When I was in high school, my environmental science class took a small voluntary field trip after dark. At night we hiked up rough sand stone canyons dotted with scattered pools of water. We jumped over trickles and scrambled around boulders. Flashlights cut through the darkness everywhere. We made an enormous ruckus. The canyon tree frogs were singing back at us that night too. Unsurprisingly we heard but didn’t see a frog. Canyon Tree Frogs became something mysterious to me after that night; something wild and hidden.
Years later, again on the Colorado National Monument, I was hiking through desert canyon country. I was half catching insects for a college entomology class, half hiking for pleasure. Stopping near an ephemeral desert pool, I watched carefully for water insects. There were darting water beetles beneath the surface, water striders dancing on the top. In the bottom of the pool was also a cluster of small, gooey eggs: frog eggs. In my mind the eggs became Canyon Tree Frog Eggs. I briefly contemplated taking the eggs home and raising them in an aquarium to satisfy my curiosity. I changed my mind though, it would be illegal to take the eggs and I doubted my ability to raise them. The eggs remained a mystery.
This fall my girlfriend Erin and I drove out to Bear’s Ears National Monument. Bear’s Ears is a beautiful piece of desert. Burnt red stone out of a thousand westerns lines the horizon, yellowish stone canyons yawn at your feet. The place feels remote, alien, yet familiar; a dream landscape. We drove for an hour on dirt roads, rutted and punctuated with rock. We parked next to two other vehicles. In one vehicle, a family was getting ready to depart. The man told of finding pottery sherds that he left in the canyon and wondered if we knew of petroglyphs. We didn’t. The man and his wife sipped beer, their young daughter enthused on their trip. The family left; they were the last people we saw for three days.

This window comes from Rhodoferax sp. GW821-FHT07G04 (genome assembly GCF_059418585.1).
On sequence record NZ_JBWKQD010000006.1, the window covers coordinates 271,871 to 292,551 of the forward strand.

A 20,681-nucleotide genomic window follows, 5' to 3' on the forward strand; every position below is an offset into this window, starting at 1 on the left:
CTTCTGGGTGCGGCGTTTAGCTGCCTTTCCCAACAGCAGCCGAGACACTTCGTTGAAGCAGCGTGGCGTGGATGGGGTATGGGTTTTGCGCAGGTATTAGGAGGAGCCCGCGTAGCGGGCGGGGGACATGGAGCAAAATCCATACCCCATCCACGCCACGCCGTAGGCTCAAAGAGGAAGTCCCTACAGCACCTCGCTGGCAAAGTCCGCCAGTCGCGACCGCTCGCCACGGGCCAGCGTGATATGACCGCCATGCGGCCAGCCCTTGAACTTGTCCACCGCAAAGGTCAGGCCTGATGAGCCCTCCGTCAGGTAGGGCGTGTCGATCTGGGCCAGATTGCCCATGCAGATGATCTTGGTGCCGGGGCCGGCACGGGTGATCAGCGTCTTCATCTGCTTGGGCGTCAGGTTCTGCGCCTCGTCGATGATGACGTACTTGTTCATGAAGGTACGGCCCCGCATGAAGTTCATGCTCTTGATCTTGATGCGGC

The hike we chose in Bear’s Ears was Dark Canyon. Remote, wild, rugged, the canyon was both the good and the painful part of freedom. Scrambling down a steep canyon wall covered in scree, we walked broken fragments of crumbling trail. We lost the trail, only to find a small cairn leading us on, into the canyon. Cactus were everywhere, the few junipers were blessings of shade.
The bottom of the canyon was a maze of boulders and shrubs in a dry streambed. We were happy to have descended to the bottom. I still have two bruised toe nails from scrambling down the canyon. We were tired of the madness of carrying our Shih Tzu down class 3 terrain and let her down to sniff around boulders and walk. The trail from the bottom to our campsite wasn’t long.
We slept on the sand beneath a cottonwood tree. We could hear the constant mutterings of a stream by our heads. I thought sometimes I heard snippets of conversation but it was always the stream. Hiking just a little uphill from the stream we became enveloped in eerie silence. The canyon forked, calling us in too many directions for one trip. We pondered the idea of a month spent in this lonely spot.